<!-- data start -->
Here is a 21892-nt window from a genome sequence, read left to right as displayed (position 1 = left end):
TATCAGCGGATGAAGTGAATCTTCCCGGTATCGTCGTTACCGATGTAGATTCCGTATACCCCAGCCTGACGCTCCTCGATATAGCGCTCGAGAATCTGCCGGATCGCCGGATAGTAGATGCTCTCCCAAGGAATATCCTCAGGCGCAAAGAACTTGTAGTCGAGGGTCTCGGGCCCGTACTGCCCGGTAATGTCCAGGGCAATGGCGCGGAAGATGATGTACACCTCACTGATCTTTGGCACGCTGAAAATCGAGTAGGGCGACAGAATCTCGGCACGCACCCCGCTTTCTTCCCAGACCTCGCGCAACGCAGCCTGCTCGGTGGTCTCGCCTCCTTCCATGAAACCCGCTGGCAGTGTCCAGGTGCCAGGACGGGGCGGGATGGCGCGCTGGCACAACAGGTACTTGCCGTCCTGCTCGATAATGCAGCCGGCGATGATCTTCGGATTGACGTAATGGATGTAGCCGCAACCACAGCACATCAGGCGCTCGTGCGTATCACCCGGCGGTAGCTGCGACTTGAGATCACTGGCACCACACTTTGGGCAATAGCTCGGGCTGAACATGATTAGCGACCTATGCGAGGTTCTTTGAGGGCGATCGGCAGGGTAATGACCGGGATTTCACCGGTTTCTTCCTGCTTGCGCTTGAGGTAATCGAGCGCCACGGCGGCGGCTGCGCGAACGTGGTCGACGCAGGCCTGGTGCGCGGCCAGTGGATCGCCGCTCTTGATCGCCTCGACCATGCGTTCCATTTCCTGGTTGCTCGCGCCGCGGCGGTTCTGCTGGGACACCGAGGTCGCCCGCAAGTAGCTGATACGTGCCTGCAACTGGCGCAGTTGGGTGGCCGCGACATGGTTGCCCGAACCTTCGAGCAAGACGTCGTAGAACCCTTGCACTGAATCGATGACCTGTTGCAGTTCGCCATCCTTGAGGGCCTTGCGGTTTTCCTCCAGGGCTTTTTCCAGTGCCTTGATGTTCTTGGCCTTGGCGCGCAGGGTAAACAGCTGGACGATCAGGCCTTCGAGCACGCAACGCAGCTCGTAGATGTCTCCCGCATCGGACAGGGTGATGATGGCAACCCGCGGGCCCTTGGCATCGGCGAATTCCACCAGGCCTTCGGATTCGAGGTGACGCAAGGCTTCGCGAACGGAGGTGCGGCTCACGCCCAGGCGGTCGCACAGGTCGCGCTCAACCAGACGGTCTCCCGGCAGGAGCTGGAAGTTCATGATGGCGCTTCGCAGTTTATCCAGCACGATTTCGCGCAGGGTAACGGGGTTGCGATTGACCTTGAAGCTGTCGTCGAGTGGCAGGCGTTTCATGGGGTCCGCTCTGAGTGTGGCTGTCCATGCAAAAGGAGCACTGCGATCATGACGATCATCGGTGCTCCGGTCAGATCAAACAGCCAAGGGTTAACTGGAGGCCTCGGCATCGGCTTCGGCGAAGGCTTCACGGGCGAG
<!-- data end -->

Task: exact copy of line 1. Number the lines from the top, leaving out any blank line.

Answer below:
Here is a 21892-nt window from a genome sequence, read left to right as displayed (position 1 = left end):